Key Takeaways From Stock Market Rally:
Relative strength from equal-weight indexes and an expansion in the percentage of stocks above their 200-day average point to encouragingly broad rally participation. Deteriorating sector-level trends and a return to investor optimism suggest rally strength could soon be tested.
Accompanying the overall stock market rally off its late 2018 lows has been a continuation of trend that emerged over the fourth quarter of last year. The equal-weight S&P 500 has moved from lagging its cap-weight counterpart (which had benefitted from the strength of just a handful of mega-cap Technology stocks) to moving into a leadership position.
After making a multi-year low on a relative basis in October, the equal-weight S&P 500 actually made a higher low during the late-December market decline. It has followed that with higher highs on a relative basis in 2019. Momentum for the equal-weight index has soared and the index itself is already challenging the October/November price highs.
This encouraging shift in leadership suggests relatively broad participation in the rally off of the lows though it does not preclude some testing and consolidation in the weeks and months ahead.
We can see additional evidence of improved performance by the average stocks when looking at the percentage of stocks trading above their 200-day moving averages. While the down-trends that emerged over the course of 2018 have not (yet) been broken, it is encouraging that the thresholds that served as resistance in October and November (52% for the S&P 500) have already been broken.
By this measure, breadth has taken something of a leadership position relative to price (the S&P 500 remains shy of the 2800 level that served as resistance from price perspective in October/November). This is encouragingly bullish evidence of ongoing healing beneath the surface. When considering the percentage of global markets trading above their 200-day average, we have yet to see similar improvement (we discuss this in the February Investment Strategy Outlook) and that is one reason that our view of breadth overall remains neutral.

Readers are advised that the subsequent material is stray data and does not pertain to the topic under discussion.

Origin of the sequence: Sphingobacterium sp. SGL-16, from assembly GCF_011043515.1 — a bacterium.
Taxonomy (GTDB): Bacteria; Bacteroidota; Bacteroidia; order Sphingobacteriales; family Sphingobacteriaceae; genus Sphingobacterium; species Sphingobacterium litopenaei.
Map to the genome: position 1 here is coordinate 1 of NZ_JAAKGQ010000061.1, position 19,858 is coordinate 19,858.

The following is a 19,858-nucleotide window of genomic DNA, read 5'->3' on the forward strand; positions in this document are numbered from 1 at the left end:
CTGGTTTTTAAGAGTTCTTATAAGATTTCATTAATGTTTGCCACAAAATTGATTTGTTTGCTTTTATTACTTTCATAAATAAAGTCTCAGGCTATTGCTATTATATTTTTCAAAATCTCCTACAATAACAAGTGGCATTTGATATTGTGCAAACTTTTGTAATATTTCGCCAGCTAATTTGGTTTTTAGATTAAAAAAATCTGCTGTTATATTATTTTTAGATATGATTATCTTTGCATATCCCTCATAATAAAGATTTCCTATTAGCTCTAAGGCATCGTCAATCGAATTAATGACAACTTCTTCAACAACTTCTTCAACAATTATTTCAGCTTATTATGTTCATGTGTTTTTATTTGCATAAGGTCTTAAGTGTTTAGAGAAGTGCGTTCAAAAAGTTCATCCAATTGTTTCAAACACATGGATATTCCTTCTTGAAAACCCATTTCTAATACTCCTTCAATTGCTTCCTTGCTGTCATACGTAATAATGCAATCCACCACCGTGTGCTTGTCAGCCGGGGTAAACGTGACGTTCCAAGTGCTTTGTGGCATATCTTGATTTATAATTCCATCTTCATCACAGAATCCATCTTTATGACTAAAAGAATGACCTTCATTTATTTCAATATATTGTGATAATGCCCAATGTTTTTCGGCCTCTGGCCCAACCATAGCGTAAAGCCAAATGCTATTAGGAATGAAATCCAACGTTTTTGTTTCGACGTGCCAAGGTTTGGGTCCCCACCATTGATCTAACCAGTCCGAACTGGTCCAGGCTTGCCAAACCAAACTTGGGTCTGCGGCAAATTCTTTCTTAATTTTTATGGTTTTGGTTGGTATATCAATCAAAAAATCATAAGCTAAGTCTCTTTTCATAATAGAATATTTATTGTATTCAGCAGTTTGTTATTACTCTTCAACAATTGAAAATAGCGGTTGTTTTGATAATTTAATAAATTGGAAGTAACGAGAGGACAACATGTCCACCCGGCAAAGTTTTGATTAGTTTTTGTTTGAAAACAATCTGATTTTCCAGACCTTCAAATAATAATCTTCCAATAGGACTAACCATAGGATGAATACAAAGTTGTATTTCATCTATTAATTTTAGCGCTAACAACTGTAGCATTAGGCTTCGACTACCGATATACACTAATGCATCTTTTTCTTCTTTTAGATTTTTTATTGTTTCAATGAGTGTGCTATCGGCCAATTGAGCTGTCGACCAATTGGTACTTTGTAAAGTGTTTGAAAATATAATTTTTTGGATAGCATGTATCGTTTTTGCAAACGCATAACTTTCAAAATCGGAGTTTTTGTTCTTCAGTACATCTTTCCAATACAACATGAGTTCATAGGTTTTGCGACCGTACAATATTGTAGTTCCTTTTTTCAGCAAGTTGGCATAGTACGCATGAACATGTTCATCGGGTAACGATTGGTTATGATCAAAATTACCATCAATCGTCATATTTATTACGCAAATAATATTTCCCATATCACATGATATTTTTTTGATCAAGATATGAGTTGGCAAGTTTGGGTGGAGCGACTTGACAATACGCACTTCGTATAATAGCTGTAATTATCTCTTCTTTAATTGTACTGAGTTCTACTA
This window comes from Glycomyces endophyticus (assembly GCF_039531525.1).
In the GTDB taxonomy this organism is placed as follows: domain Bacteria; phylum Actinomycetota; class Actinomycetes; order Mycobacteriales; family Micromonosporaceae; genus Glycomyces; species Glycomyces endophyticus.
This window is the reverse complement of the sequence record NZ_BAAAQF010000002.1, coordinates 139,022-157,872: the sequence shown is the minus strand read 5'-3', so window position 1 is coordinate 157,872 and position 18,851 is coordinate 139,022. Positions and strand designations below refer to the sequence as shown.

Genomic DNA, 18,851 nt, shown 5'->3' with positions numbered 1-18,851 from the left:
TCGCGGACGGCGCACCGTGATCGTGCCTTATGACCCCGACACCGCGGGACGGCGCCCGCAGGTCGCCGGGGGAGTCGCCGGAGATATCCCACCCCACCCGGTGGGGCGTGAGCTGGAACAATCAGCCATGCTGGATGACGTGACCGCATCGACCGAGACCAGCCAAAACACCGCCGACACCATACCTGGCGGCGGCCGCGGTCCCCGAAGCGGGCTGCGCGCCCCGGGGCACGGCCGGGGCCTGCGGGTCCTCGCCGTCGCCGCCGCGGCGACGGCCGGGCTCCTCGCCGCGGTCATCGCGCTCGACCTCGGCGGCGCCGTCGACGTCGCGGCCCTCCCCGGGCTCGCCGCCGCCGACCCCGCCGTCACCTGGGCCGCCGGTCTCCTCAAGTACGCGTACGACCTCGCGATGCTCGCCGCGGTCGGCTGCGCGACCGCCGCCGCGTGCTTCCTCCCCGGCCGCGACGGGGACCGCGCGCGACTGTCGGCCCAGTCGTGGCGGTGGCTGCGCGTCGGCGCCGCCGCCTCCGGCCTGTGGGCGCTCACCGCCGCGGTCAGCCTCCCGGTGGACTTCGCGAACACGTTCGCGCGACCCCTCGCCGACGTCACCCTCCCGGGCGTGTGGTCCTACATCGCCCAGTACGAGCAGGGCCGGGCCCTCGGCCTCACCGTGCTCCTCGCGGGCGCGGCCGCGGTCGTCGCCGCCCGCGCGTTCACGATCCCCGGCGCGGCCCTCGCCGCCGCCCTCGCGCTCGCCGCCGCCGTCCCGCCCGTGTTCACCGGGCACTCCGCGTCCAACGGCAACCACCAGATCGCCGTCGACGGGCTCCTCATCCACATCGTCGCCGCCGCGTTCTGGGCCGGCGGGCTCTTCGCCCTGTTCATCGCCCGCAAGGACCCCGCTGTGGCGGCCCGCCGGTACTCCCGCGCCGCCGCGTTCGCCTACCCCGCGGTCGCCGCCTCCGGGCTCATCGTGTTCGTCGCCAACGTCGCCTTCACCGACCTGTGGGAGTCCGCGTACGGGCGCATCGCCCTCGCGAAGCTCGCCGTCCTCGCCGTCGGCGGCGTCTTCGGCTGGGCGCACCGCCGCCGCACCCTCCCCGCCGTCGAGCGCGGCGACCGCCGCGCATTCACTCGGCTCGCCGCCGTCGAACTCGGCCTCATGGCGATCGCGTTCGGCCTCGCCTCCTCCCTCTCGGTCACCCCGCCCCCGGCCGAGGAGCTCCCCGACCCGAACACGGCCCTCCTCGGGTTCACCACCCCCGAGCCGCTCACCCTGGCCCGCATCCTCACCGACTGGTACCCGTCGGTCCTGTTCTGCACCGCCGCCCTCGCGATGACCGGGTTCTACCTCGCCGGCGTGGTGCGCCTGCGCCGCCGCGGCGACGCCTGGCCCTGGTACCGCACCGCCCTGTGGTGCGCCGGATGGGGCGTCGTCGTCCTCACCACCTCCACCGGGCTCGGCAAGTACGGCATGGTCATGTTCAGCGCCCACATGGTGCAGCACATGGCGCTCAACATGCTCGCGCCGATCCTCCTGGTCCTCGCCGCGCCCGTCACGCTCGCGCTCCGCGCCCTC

While rally participation has been improving in 2019, we have more recently seen some deterioration in sector-level trends. This could provide the first test of the rally’s strength. A failure for this indicator to stay in positive territory could signal that a meaningful re-test is underway. That alone would not negate the improving breadth trends noted above even if the near-term environment turned more volatile.
The improvement seen in the breadth indicators increases the likelihood that any testing that does emerge will be accompanied by positive breadth divergences, which would be welcome evidence of sustainable cyclical strength.
In addition to the deterioration in sector-level trends, our growing concern about a testing phase emerging comes from evidence that short-term sentiment has flipped from pessimism to optimism. The NDR Trading Sentiment Composite has moved from extreme pessimism to excessive optimism and is at a level that suggests near-term risks are elevated.
Weekly sentiment indicators are a bit more mixed. Equity funds continue to see outflows (at this time last year they we seeing record inflows). Both the Investors Intelligence data (bull-bear spread of +28%) and the NAAIM Exposure index (82%) point to elevated optimism. The weekly AAII sentiment survey shows near 40% of respondents are neutral (neither bullish nor bearish), the highest level since July.
In addition to its weekly sentiment survey, however, the AAII conducts a monthly asset allocation survey. With the caveat that the sample size is small, it is nonetheless noteworthy that equity exposure (as of the end of January) has moved back toward the 2018 peak, and cash is near its lowest level on record.
Any opinions expressed herein are solely those of the author, and do not in any way represent the views or opinions of any other person or entity.